Pakistani war planes, helicopters and ground troops launched a fierce assault on militants in the Swat Valley yesterday, a day after the prime minister gave orders to "eliminate" Taliban in the area. About 140 militants were killed during 24 hours of fighting, said Major Gen Athar Abbas, Pakistan's top military spokesman.
The army has vowed to fight until the end to finish off the Taliban insurgents. "The army is now engaged in a full-scale operation to eliminate miscreants," Major Gen Abbas said. In addition to aerial assaults on Taliban hideouts, there were also bloody clashes as army troops fought militants that had seized government buildings in Swat and the neighbouring districts of Buner and Dir. Helicopter gunships, fighter jets, tanks and artillery were mobilised. There were 4,000 to 5,000 militants in the valley while up to 15,000 members of the security forces were involved, Major Gen Abbas said.
Aid agencies raised concerns about the growing humanitarian crisis. More than 500,000 people have been forced to flee fighting to safer areas of Pakistan's North West Frontier Province over the past few days, bringing the total number of displaced since August to one million, according to the office of the UN High Commissioner for Refugees (UNHCR). Most are living in squalid camp sites where food and water are scarce.
Unicef raised particular concerns about children in the area who have witnessed violence, been forced from their homes, or who are unable to go to school or get medical care. Yesterday's intensified fighting followed air assaults on Thursday. Roads out of the valley are jammed amid the "massive displacement", the agency said. "Mingora is totally under Taliban control. They are roaming the streets with mortars and kalashnikovs. There are no security forces in sight anywhere," said Zubair Ahmed, a teacher escaping on foot from Mingora with eight members of his family.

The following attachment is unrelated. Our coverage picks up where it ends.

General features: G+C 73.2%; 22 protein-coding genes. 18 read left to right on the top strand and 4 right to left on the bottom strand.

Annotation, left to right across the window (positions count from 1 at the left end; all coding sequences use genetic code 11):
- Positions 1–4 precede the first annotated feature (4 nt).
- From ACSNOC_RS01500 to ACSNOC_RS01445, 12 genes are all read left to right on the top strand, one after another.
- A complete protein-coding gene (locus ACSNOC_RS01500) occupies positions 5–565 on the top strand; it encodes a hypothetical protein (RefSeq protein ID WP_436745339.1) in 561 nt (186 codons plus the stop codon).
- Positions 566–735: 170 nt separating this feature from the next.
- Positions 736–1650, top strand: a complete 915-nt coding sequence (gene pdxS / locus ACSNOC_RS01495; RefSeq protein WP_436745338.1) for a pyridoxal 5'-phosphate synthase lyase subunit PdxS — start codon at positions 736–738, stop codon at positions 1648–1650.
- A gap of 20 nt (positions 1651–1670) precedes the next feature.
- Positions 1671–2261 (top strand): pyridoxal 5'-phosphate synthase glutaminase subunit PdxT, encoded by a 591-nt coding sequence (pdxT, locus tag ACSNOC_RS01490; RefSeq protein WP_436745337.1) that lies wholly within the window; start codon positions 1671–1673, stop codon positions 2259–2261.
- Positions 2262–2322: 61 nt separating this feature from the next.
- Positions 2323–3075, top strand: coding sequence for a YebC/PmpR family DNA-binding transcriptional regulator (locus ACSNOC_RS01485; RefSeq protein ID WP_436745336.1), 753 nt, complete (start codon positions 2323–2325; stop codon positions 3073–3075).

Yousaf Raza Gilani, the Pakistani prime minister, has appealed for international aid to help deal with the crisis. Previous conflicts in Swat have been criticised for the number of civilians who have been caught in the crossfire, and although this time authorities are encouraging civilians to leave the area, government-imposed curfews are making that difficult. Militants are also trying to prevent people from leaving the war zone, Major Gen Abbas said.
"They are on the run and trying to block the exodus of civilians from the area," he said. Pakistan has been under pressure from the West to deal with Taliban fighters, particularly from the US, for whom clamping down on militants is a key strategy to quell escalating violence in neighbouring Afghanistan. The assault coincides with a visit by Pakistani President Asif Ali Zardari to Washington, where he has assured his US counterpart, Barack Obama, of Islamabad's commitment to defeating al Qa'eda and its allies. Washington had accused Islamabad of "abdicating" to the Taliban.
In a televised address late on Thursday, the prime minister called on the armed forces "to eliminate the militants and terrorists" to restore the "honour and dignity of our homeland". The fighting ends a peace deal in which the government agreed to impose Islamic law in Swat in return for peace with militants after two years of fighting. The agreement was fiercely criticised by the US administration, who said that it would embolden the Taliban to spread their influence further.
That view was vindicated when the Taliban moved into the Buner district, just 96km away from the capital of the nuclear-armed state, a step that was met with alarm in both Islamabad and the West. The army claims to have killed more than 200 militants in Dir and Buner provinces in the past two weeks. "The expansion of the area of control outside Swat was not acceptable for anyone," said Dr Mustafa Alani, a defence analyst at the Gulf Research Centre in Dubai.
"There's been huge pressure on the government from the Americans to take action." Dr Alani questioned whether the current offensive by Pakistan forces could succeed, saying that a longer-term political strategy was needed to address the militants who aim to spread their influence across Pakistan. "I don't see this movement as being able to be crushed by military and security measures alone," he said.
"There is popular support for the Pakistani Taliban and US intervention isn't helping that. Even if they regain control temporarily, once control is relaxed they will be back again." firstname.lastname@example.org * with additional reporting by Agence France-Presse